Every time I go to a conference, read a blog, a publication or a white paper, I experience the same; lot's of great ideas, points, takeaways and 'trueisms' (things that you just know are true)

And every time I get a little annoyed

I hear and read from so many 'experts' how to do the right way in social media, in customer loyalty, to avoid business disruption, to prepare for the next 'big' etc. etc. and I just feel it's too easy for them to say

Yes, everybody knows and agrees that customer loyalty is super-important, yes, that digital is the next big thing for all industries and yes, talent is one of the key differentiating factors to a successful business

Take a look at this picture (a copy from a PwC presentation published as a picture on LinkedIn)

Easy to agree with, right? All of it

100 % words, 2 % success

But try to look up and research about who's actually done it. You'll go from 100 % of clever theoretical people agreeing with long, advanced buzzwords to around 2 % who's actually done it successfully 

The real world is just not like that; you have old, inflexible IT legacy systems, a Board that don't agree that disruption is imminent and HR that restricts employment of the people that's needed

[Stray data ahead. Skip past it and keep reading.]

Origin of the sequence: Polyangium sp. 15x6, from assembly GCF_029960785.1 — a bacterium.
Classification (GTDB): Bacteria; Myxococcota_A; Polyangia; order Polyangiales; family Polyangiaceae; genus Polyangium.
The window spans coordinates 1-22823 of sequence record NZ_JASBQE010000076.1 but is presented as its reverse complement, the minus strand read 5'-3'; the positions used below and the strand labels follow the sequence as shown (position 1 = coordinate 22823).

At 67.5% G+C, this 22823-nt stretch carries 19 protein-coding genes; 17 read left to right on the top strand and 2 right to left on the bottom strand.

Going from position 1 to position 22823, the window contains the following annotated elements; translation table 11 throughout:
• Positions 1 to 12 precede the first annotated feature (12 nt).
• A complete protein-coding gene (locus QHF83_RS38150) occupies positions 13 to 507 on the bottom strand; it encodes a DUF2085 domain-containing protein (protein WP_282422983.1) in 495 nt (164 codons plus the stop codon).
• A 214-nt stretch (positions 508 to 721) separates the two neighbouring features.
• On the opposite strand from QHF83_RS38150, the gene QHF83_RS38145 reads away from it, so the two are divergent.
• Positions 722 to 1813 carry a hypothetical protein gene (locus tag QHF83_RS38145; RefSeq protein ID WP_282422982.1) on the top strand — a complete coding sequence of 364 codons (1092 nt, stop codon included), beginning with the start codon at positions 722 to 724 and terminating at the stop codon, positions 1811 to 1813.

Think about your own organization and take a look at some of the points from PwC - 'phase out silo thinking and hierarchies' - yes, true. We should. Which means that you would no longer be boss but a team member. Oops

'Provide a culture of mistakes' - try this in the Middle East, famous for the "it's always somebody else who did it"-culture

...and I could go on

Last time I ranted about this, a good friend of mine, Ahmed T., reminded me of one of my own favorite quotes (from Dan Millman)

The secret of change is to focus all your energy not on fighting the old, but on building the new

And he's right, of course. Time to readjust the thinking and focus on what can be changed - and start from there

I believe the most correct path is to agree with all the buzzwords and clever laid out strategies and statements and then - with this as your guiding stars - build the new around the old with whatever tools that you have and can get

Doing so makes it all come together as beautifully as possible in a far-from-perfect world - it's not theoretically the perfect way, but it's a start and your way of making a statement; "hey, it can be done"

The key to the your success is to define your end-goal and then, in the largest steps possible (which usually ends up being tiny movements) move ahead, inch by inch, persistently and stubbornly

(thanks Ahmed, you know who you are)

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